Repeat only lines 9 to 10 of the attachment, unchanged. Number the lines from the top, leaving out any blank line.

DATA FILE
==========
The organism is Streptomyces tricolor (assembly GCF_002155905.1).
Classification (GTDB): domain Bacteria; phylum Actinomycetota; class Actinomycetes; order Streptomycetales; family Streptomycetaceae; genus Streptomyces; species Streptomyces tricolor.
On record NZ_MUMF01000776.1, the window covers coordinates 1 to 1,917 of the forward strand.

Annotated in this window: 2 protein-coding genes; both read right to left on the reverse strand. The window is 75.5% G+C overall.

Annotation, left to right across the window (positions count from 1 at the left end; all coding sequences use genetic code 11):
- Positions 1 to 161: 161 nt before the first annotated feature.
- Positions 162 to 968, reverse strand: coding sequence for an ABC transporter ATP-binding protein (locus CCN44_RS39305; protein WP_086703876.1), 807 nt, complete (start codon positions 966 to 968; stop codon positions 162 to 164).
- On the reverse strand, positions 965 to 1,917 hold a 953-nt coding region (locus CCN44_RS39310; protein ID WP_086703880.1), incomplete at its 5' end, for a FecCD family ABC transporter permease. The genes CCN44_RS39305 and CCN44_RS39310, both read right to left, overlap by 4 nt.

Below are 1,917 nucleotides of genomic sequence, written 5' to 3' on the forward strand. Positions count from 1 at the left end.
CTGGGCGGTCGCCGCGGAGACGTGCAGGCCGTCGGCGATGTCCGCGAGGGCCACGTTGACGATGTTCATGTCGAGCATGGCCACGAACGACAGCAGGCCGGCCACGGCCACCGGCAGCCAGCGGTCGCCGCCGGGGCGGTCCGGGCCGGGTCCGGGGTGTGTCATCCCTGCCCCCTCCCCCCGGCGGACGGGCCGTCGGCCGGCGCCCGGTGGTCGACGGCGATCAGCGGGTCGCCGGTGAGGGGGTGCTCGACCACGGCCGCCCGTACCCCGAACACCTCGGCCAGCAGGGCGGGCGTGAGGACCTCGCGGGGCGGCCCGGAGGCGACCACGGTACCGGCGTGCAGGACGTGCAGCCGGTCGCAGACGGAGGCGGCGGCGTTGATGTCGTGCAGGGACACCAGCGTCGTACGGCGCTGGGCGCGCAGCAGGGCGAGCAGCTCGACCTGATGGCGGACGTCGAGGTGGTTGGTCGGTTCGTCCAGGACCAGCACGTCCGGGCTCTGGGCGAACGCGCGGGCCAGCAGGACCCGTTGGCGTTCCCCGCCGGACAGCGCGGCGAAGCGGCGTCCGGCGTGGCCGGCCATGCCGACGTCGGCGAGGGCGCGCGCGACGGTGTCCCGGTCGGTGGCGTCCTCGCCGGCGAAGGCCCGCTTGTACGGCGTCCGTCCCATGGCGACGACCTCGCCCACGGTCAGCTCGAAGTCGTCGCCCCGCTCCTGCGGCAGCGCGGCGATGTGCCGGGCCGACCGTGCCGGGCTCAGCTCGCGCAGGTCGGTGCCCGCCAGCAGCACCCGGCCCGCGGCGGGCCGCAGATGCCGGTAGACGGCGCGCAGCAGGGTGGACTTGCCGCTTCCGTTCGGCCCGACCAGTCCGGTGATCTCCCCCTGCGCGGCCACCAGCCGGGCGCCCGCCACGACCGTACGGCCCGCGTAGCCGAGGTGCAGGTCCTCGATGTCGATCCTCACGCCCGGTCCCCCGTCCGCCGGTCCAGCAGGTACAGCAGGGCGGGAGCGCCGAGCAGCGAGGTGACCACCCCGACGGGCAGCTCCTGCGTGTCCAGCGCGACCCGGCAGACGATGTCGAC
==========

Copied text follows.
Below are 1,917 nucleotides of genomic sequence, written 5' to 3' on the forward strand. Positions count from 1 at the left end.
CTGGGCGGTCGCCGCGGAGACGTGCAGGCCGTCGGCGATGTCCGCGAGGGCCACGTTGACGATGTTCATGTCGAGCATGGCCACGAACGACAGCAGGCCGGCCACGGCCACCGGCAGCCAGCGGTCGCCGCCGGGGCGGTCCGGGCCGGGTCCGGGGTGTGTCATCCCTGCCCCCTCCCCCCGGCGGACGGGCCGTCGGCCGGCGCCCGGTGGTCGACGGCGATCAGCGGGTCGCCGGTGAGGGGGTGCTCGACCACGGCCGCCCGTACCCCGAACACCTCGGCCAGCAGGGCGGGCGTGAGGACCTCGCGGGGCGGCCCGGAGGCGACCACGGTACCGGCGTGCAGGACGTGCAGCCGGTCGCAGACGGAGGCGGCGGCGTTGATGTCGTGCAGGGACACCAGCGTCGTACGGCGCTGGGCGCGCAGCAGGGCGAGCAGCTCGACCTGATGGCGGACGTCGAGGTGGTTGGTCGGTTCGTCCAGGACCAGCACGTCCGGGCTCTGGGCGAACGCGCGGGCCAGCAGGACCCGTTGGCGTTCCCCGCCGGACAGCGCGGCGAAGCGGCGTCCGGCGTGGCCGGCCATGCCGACGTCGGCGAGGGCGCGCGCGACGGTGTCCCGGTCGGTGGCGTCCTCGCCGGCGAAGGCCCGCTTGTACGGCGTCCGTCCCATGGCGACGACCTCGCCCACGGTCAGCTCGAAGTCGTCGCCCCGCTCCTGCGGCAGCGCGGCGATGTGCCGGGCCGACCGTGCCGGGCTCAGCTCGCGCAGGTCGGTGCCCGCCAGCAGCACCCGGCCCGCGGCGGGCCGCAGATGCCGGTAGACGGCGCGCAGCAGGGTGGACTTGCCGCTTCCGTTCGGCCCGACCAGTCCGGTGATCTCCCCCTGCGCGGCCACCAGCCGGGCGCCCGCCACGACCGTACGGCCCGCGTAGCCGAGGTGCAGGTCCTCGATGTCGATCCTCACGCCCGGTCCCCCGTCCGCCGGTCCAGCAGGTACAGCAGGGCGGGAGCGCCGAGCAGCGAGGTGACCACCCCGACGGGCAGCTCCTGCGTGTCCAGCGCGACCCGGCAGACGATGTCGAC